Going over a couple of things I found the last year’s booklet which I printed out and is strait is very usable for this camera. The delay period listed as 5 seconds seems to be a little long but not much longer. The trigger time during my initial tests appeared to be around 1.5 to 2 seconds. I am going to see just how well this motion blur change to the night time IR pictures works in the dark room in a few minutes. I am still having a problem with the warranty issue and hope this is just an over sight on their part. I completed the motion tests and there may be a difference when the motion freeze is on but so far it is hard to tell. We will have to do some field tests on the flash range to maybe get some distance testing on that feature to judge the effectiveness. The sensing was not very strong during my tests on the motion freeze because I was only using my arm to trigger and the camera seemed to be having a hard time seeing that motion. Seeing this problem I then took a trip outside on this 35 degree morning and it was catching me at 45 to 50 feet fairly easy.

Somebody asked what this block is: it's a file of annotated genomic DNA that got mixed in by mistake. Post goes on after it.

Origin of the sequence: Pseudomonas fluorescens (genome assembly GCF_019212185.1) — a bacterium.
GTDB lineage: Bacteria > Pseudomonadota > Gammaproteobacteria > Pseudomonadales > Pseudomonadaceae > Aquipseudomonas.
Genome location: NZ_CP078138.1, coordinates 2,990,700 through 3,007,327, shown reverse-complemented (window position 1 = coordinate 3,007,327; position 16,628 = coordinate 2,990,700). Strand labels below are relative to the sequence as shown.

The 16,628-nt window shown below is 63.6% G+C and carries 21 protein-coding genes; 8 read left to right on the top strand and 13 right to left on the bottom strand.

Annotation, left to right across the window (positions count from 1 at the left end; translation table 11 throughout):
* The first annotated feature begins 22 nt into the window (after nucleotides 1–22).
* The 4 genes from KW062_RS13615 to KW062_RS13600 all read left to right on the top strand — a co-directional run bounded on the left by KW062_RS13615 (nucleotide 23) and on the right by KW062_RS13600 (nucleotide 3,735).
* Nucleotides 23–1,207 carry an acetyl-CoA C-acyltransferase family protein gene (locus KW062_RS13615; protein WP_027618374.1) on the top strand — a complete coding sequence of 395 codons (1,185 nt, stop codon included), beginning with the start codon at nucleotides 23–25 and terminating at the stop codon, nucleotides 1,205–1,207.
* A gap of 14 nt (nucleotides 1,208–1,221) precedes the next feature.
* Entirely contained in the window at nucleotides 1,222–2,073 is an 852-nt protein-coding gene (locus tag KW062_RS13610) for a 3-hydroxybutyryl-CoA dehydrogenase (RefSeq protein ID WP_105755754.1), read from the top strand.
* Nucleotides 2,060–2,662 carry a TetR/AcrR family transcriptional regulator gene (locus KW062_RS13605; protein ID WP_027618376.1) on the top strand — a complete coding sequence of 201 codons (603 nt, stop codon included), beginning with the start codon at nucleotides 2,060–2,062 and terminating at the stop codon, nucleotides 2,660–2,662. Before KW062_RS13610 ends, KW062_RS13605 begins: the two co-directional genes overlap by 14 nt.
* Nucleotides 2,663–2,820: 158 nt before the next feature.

12-31-2011 update:  Some of the things that were also carried over on these cameras is the Strap only (no Python) loops on the back also the non standard thread in the insert.  This is not the standard ¼ inch insert that is standard on all other cameras. Probably this insert was designed for some type of proprietary type of mount. Security is not one of the features built into this camera. I also spent another two hours trying to determine the freeze feature (not available on the BLX) and I am not yet convinced that my old eyes can tell much difference using the in house type tests.